With deep appreciation for his years of leadership, the Board of Directors of the Asian American Writers’ Workshop announces the departure of Ken Chen as the Executive Director of the Asian American Writers’ Workshop.
“On behalf of the board of directors, I wanted to thank Ken for his eleven years of service and his hard work building AAWW into one of the most innovative literary arts organizations in the country,” said AAWW Executive Committee Member Kirby Kim. “During his time, AAWW has been on the cutting edge of conversations about race, immigration, and social justice and created a community that has nurtured countless young writers of color.”
Ken will conclude his term as Executive Director on or about Friday, May 31, 2019. The board wishes him best of luck as he works on his second book after his Yale Younger Poets-winning Juvenilia, when he begins a Cullman Fellowship at the New York Public Library later this fall.
Ken joined AAWW as the organization’s only full-time staff member in 2008. Over his eleven years of service, he quadrupled the budget and grew the staff to fourteen full and part-time positions. Ken led a team of dedicated staff and board members over those years and his leadership transformed and reinvented the Asian American Writers’ Workshop. A few examples of which include:
– AAWW moved from its historic Koreatown space to its current space in the Flower District, where AAWW began hosting live readings every week. AAWW also launched PAGE TURNER: The Asian American Literary Festival, which it held in 2009, 2010, 2011, and 2013.
– AAWW redesigned its website and launched its online magazine, The Margins (aaww.org) and Open City, which grants fellowships to writers to tell stories about low-income Asian immigrant communities in New York.
– In 2012, AAWW co-organized a weeklong delegation of 50 writers and artists—such as Favianna Rodriguez, Teju Cole, Maxine Hong Kingston, and Wangechi Mutu—to witness the Arizona/Mexico border. This project grew into CultureStrike, a national arts organization dedicated to migrant justice and narrative change.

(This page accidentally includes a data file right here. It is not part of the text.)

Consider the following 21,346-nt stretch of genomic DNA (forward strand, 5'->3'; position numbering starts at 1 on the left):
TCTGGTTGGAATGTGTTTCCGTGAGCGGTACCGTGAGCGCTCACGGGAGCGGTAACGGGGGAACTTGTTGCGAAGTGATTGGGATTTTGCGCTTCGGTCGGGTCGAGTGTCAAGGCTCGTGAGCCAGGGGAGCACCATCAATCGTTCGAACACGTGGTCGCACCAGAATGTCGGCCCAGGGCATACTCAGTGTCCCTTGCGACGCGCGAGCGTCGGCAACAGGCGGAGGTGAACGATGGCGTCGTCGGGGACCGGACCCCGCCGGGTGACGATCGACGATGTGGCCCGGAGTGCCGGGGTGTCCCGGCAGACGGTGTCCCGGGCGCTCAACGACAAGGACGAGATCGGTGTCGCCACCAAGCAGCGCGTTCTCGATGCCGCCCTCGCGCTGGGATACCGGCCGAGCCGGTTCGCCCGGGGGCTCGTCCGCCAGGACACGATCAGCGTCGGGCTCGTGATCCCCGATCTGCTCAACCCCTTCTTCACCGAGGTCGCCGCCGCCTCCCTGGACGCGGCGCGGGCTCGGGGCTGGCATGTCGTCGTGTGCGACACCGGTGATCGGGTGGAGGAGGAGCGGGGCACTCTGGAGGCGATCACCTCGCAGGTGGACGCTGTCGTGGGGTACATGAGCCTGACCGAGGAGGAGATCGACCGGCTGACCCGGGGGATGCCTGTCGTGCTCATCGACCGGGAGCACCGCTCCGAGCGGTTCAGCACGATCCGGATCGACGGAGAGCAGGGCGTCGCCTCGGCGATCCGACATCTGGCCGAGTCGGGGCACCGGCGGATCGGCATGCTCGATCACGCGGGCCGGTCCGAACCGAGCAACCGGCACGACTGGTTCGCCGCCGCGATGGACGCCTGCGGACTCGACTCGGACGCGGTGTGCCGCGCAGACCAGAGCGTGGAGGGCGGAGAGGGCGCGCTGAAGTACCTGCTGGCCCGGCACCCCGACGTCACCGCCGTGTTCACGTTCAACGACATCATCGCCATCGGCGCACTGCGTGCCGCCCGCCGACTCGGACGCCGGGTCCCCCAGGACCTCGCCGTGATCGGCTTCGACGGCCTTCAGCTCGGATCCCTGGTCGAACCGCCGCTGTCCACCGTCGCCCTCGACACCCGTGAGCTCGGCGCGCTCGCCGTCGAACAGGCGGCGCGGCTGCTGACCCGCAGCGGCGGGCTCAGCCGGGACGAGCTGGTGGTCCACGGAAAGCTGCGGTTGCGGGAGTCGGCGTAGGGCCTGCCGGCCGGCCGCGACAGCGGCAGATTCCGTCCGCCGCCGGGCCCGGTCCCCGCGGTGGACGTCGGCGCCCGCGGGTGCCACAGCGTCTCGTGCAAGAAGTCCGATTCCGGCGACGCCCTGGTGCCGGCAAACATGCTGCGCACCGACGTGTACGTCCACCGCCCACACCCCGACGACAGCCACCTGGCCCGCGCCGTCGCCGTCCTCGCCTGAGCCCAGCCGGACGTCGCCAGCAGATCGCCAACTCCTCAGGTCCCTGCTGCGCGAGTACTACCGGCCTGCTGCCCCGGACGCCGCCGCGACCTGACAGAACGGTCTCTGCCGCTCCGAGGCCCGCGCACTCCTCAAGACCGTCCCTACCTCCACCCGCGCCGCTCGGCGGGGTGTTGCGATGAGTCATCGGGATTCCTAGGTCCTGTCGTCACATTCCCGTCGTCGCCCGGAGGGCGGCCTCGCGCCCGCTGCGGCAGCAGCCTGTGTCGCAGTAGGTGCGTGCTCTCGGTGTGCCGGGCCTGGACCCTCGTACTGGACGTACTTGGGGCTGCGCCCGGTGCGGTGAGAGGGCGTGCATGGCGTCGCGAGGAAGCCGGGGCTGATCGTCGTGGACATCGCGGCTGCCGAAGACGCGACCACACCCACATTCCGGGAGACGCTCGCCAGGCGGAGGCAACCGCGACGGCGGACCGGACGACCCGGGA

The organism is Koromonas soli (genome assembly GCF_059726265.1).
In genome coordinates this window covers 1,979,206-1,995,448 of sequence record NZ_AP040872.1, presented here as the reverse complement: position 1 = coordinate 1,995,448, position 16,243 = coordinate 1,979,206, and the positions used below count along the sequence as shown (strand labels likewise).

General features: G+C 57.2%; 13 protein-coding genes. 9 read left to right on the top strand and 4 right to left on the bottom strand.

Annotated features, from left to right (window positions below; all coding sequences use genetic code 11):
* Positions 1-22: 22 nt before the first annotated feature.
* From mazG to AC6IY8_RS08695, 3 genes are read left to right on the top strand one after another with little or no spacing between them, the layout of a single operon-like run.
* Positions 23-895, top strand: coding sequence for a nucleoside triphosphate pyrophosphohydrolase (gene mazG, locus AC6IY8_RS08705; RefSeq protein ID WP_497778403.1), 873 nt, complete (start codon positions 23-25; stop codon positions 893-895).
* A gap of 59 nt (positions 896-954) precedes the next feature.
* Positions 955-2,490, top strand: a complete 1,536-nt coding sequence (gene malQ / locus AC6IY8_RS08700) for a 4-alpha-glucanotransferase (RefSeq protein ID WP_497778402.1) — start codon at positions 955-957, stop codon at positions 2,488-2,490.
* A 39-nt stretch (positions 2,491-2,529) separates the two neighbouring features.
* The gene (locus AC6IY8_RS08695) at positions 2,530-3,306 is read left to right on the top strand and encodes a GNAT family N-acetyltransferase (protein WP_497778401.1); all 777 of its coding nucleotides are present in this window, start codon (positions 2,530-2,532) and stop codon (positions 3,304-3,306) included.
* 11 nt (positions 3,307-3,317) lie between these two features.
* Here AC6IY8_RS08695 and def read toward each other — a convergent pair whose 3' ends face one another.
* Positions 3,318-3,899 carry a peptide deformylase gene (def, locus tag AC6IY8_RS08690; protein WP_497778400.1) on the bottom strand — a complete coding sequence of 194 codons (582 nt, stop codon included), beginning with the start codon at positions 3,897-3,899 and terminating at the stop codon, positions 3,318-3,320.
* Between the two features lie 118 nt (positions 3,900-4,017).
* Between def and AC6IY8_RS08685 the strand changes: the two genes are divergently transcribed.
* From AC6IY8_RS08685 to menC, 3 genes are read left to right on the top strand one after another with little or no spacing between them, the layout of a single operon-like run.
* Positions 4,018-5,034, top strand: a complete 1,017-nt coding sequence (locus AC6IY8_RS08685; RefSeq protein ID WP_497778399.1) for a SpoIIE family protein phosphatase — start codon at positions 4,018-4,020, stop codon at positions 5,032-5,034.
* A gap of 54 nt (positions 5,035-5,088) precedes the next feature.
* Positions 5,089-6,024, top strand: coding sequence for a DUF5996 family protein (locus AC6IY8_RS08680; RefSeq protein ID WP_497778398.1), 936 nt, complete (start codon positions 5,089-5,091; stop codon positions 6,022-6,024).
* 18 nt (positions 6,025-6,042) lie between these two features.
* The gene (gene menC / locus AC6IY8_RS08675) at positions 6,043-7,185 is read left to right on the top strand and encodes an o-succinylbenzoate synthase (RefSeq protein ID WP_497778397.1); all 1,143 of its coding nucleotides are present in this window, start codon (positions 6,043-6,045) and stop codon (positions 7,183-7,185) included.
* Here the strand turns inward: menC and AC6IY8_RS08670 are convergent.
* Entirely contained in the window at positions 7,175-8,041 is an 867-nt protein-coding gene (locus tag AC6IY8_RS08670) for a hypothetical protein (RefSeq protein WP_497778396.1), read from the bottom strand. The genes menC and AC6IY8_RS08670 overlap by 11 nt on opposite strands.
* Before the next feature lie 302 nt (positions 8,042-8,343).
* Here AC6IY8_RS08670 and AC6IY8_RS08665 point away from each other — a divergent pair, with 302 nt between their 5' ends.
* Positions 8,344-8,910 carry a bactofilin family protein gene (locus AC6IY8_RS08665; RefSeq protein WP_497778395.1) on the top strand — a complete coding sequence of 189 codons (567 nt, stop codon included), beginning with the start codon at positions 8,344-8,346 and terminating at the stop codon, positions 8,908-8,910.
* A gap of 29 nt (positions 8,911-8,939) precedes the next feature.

– AAWW revitalized its fellowship program through the Margins and Open City Fellowships. Six recent AAWW fellows received their first book deal shortly after the fellowship.
Ken has raised funding from such supporter of the arts as the Nathan Cummings Foundation, Surdna, the Ford Foundation, the Henry Luce Foundation, Arts for Justice, the New York Community Trust, and the New York City Council. Thanks to the generosity of AAWW’s supporters, from 2016-2018 alone AAWW distributed about a quarter of a million dollars to writers of color.
During Ken’s term, AAWW was invited to the White House by the Obama Administration, given an award by New York City Council Speaker Corey Johnson, and garnered coverage by The Wall Street Journal, New York Times, The New Yorker, BookForum, The Guardian, and Poets & Writers, which stated that AAWW has been at the “front lines” of conversations about race and publishing. As Ken said in 2014 on NPR’s All Things Considered: “You are constantly marked by how different you are. The point of an alternative art space like the workshop is to continually say: You are fine the way you are. Tell your story or tell a story that has nothing to do with you. And you can tell whatever story you want to tell.”
AAWW is excited about moving forward into a new era and with a solid foundation. Over the last few years, AAWW has grown its budget and increased its financial stability. The organization is governed by an experienced board of directors, a talented staff, and a board Executive Committee consisting of Jin Auh, Mariko Gordon, and Kirby Kim.
A Board Search Committee, consisting of Mariko Gordon, Jennifer Hayashida, and Jennifer 8 Lee, have been working to hire an Interim Director to steward AAWW’s operations and finances during the transition. AAWW will announce the hiring of the Interim Director and the search for the permanent Executive Director in the coming weeks.
For now, the board simply wishes to express its gratitude to Ken for his work transforming the organization and to communicate its excitement about the future of the Asian American Writers’ Workshop as it enters an exciting new phase.